Frying and trans-fatty acids

Frying should be generally avoided. This is because it involves high heat that grossly dissociates oils and fats, often rendering them carcinogenic. But of course, frying just as other high-heat cooking methods like broiling (grilling) and barbecuing are such delicious ways of having some of our foods, that vague warnings are not particularly useful. So let me be pragmatically specific.
You probably know that nutritionists advocate the use of unsaturated fats, since most of the processed foods we buy are choked with saturated fats. A bit of balance never did anybody any harm. But what happens when we fry with unsaturated seed oils? Well, at temperatures of 150 C (300 F) most unsaturated oils become mutagenic, that is, they can damage our genes and these of our offspring and of our entire family. Above 160 C (318 F) trans-fatty acids begin to form. Above 200 C (390 F) trans-fatty acids form in substantial quantities. Above 220 C (428 F) trans-fatty acids form at exponential rates.
So, what is wrong with trans-fatty acids, you will say. Aren’t some of our very best margarines, shortenings, and other convenience foods made out of trans-fatty acids? They certainly are. But this is a reason for avoiding them, not for becoming a manufacturer of trans-fatty acids in your own kitchen. For trans-fatty acids are twisted. As a well-known writer on fats has written, imagine having the top part of your body twisted back to front. You’d never know whether you are coming or going. Trans-fatty acids are an example of this problem at the molecular level. Let us discuss these fatty acids a little further.
Trans-fatty acids are misfits in the scheme of things. The change in shape from the normal bent cis- form to the straight line of the trans- form, is a wrench thrown in the works. The trans- form only half-fits into enzyme and membrane structures of biological systems, taking up the space of cis- forms, but incapable of doing the work of normal fatty acids. I.e. they are not only misfits; they are downright saboteurs of our wellbeing.
Then, there is an undesirable stickiness about trans-fatty acids. For example, cis-oleic acid melts at 13 C (55 F) and is therefore liquid at room and body temperatures. Trans-oleic acid melts at 44 C (111 F) and is solid at both room and body temperatures. The liquid form of olive oil has changed into a sticky solid form. Our platelets become naturally stickier, and the likelihood of blood clots correspondingly greater, causing strokes, heart attacks, or other circulatory occlusions in organs such as lungs, in our extremities, and various sense organs. Not a very brilliant way to prepare for a vigorous middle age and a healthy eldership.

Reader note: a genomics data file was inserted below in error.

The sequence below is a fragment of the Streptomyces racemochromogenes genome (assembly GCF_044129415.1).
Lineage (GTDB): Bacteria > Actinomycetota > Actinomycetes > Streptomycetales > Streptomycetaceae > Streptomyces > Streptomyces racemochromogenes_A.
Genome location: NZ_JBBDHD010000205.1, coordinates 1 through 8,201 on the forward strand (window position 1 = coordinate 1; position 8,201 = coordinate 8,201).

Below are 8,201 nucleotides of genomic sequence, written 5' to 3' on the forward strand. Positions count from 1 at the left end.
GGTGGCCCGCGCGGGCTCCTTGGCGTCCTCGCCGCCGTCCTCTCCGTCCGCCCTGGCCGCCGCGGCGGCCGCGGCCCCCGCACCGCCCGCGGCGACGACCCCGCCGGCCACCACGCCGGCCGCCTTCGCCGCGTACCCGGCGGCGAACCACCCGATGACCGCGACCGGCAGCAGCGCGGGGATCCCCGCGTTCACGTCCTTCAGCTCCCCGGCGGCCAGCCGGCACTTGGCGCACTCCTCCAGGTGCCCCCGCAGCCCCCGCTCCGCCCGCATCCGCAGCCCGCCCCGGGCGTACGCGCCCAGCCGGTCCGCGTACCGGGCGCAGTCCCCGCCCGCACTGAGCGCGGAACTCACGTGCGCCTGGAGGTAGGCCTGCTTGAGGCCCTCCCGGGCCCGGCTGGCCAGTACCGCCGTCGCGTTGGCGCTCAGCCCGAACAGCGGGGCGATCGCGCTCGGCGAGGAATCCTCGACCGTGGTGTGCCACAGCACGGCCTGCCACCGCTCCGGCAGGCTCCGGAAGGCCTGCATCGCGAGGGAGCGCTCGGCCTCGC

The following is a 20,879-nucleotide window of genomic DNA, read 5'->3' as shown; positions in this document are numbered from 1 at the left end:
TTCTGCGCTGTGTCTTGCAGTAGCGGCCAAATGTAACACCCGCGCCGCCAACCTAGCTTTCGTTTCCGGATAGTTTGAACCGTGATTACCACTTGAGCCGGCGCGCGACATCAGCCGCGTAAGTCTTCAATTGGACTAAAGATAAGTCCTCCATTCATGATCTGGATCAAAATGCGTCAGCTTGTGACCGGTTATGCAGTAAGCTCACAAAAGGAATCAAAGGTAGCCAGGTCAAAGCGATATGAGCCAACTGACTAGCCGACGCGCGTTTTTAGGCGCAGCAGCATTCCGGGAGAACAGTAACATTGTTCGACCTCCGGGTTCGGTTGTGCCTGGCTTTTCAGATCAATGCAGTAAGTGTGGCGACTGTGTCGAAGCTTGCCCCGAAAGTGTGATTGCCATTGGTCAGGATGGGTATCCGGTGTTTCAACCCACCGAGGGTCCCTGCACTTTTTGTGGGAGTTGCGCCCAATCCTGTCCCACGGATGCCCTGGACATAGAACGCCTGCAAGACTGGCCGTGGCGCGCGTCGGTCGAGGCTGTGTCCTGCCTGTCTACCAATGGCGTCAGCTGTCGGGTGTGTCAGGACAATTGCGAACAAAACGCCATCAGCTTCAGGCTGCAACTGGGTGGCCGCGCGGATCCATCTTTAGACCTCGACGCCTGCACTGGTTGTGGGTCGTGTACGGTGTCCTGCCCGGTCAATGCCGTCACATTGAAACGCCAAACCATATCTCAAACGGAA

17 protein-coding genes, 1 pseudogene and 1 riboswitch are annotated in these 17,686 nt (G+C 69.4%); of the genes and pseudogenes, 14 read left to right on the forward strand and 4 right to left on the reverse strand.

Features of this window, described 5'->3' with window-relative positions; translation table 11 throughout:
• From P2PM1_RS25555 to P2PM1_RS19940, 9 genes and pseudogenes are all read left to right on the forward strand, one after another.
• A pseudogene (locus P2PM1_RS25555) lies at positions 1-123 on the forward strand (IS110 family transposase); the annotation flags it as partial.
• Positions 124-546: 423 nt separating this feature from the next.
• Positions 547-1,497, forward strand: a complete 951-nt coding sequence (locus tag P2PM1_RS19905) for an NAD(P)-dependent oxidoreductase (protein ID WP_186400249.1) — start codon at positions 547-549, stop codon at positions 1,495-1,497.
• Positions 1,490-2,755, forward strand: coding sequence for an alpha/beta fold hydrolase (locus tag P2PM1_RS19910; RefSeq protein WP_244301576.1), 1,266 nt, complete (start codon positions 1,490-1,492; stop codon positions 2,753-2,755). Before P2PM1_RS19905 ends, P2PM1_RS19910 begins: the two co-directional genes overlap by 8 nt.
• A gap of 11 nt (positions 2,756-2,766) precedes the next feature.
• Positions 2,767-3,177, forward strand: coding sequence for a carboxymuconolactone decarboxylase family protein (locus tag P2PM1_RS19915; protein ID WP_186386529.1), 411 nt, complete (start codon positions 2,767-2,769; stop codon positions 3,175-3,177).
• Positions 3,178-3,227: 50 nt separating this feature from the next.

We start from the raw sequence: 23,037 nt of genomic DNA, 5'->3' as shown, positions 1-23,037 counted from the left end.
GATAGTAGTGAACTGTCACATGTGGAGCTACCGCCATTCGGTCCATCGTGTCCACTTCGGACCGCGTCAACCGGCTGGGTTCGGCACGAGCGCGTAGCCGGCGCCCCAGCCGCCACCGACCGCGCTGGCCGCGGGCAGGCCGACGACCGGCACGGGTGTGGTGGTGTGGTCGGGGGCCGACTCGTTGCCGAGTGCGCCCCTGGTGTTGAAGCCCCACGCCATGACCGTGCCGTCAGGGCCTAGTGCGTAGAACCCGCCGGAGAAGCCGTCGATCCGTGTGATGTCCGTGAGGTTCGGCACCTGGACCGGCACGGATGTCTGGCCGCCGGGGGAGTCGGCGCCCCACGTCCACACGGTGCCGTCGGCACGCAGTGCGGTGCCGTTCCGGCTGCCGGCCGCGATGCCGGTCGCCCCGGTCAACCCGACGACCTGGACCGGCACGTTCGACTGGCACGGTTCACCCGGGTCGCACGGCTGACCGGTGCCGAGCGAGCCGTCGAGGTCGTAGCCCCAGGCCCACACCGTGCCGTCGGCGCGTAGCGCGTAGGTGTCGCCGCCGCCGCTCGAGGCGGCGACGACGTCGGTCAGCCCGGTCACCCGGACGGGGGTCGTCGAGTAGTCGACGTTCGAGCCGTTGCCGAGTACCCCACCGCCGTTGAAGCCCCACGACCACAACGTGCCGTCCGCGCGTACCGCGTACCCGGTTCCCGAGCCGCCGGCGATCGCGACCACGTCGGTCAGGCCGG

Further, our enzymes break down trans-fatty acids at slower rates than cis-fatty acids. But the normal fuel of our heart is fatty acids. A high consumption of trans-fatty acids may compromise its feeding rate and impair its capacity. In situations of crisis, stress, or excessive energy demands, this could have fatal consequences. Are you still wondering why we are dropping dead from heart attacks, as if other forms of death were going out of style?
Equally, trans-fatty acids damage cell membranes, so that some molecules normally kept out can now get in, while others required in the cell can now get out. This inevitably devitalizes our cells. It also reduces our immune function, while it leaves the door open for allergic reactions. Are you aware of how fast our food and other allergies have increased during the past half-century?
One could go on and discuss how trans-fatty acids disrupt the normal and vital function of essential fatty acids (EFAs); how they change the molecular architecture of our bodies and interfere with energy flow; how they produce electrical short-circuits by being unable to take part in electron exchange reactions, and so on. But surely, by now you understand why you should not fry foods in seed oils, or use hydrogenated solid convenience foods. They may be convenient in the kitchen and on the table, but now you also know how inconvenient they are to our body cells.
Should you then fry with saturated fats? Believe it or not, they behave somewhat better under conditions of high heat. But since our foods are already choked with saturated fats, consciously choosing to eat more of the same is surely schizophrenic. We should try to limit saturated fats, not increase their consumption for the sake of a cooking method, where the heat used is perilously high. When a food turns brown, this is not a sign that it is done, but a warning that it is being burned. Proteins turn into carcinogenic acrolein. Starches and sugars too, are browned through molecular destruction. Fats and oils turn to smoke by the destruction of fatty acids and glycerol. So, what is a safe frying method?
That is a contradiction in terms. But that is also where this other contradiction about the Greek frequency of frying and their corresponding health mentioned at the beginning, may be explained. Monounsaturated fats like olive oil are a lot more resistant to high heat than polyunsaturated seed oils, deteriorating slowly, but will not burn up to temperatures of 260-285 C (500-550 F). The Greeks traditionally fry their foods in olive oil, and this is the least harmful way of frying. But now you can do even better than your Greek friends, by gently stir-frying many foods for a couple of minutes, using the preparation and cooking techniques of the Chinese wok. Adding a bit of water to the wok at the very beginning, will keep the temperature of frying appropriately low.